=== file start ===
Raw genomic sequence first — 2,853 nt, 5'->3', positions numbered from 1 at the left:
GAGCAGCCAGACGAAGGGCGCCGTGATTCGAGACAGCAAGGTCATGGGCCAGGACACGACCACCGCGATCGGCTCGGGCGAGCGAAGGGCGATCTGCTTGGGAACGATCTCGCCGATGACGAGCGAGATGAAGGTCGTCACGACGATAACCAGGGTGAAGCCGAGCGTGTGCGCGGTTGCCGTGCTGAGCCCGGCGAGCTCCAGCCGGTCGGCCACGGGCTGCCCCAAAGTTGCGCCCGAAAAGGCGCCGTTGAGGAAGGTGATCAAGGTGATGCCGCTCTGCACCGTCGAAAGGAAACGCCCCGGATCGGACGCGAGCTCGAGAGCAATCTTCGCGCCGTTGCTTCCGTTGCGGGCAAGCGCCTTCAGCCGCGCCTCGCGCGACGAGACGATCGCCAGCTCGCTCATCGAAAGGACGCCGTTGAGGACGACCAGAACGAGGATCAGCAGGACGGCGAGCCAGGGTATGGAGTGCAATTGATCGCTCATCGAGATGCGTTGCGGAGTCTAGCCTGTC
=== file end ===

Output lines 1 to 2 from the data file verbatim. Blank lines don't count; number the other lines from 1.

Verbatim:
Raw genomic sequence first — 2,853 nt, 5'->3', positions numbered from 1 at the left:
GAGCAGCCAGACGAAGGGCGCCGTGATTCGAGACAGCAAGGTCATGGGCCAGGACACGACCACCGCGATCGGCTCGGGCGAGCGAAGGGCGATCTGCTTGGGAACGATCTCGCCGATGACGAGCGAGATGAAGGTCGTCACGACGATAACCAGGGTGAAGCCGAGCGTGTGCGCGGTTGCCGTGCTGAGCCCGGCGAGCTCCAGCCGGTCGGCCACGGGCTGCCCCAAAGTTGCGCCCGAAAAGGCGCCGTTGAGGAAGGTGATCAAGGTGATGCCGCTCTGCACCGTCGAAAGGAAACGCCCCGGATCGGACGCGAGCTCGAGAGCAATCTTCGCGCCGTTGCTTCCGTTGCGGGCAAGCGCCTTCAGCCGCGCCTCGCGCGACGAGACGATCGCCAGCTCGCTCATCGAAAGGACGCCGTTGAGGACGACCAGAACGAGGATCAGCAGGACGGCGAGCCAGGGTATGGAGTGCAATTGATCGCTCATCGAGATGCGTTGCGGAGTCTAGCCTGTC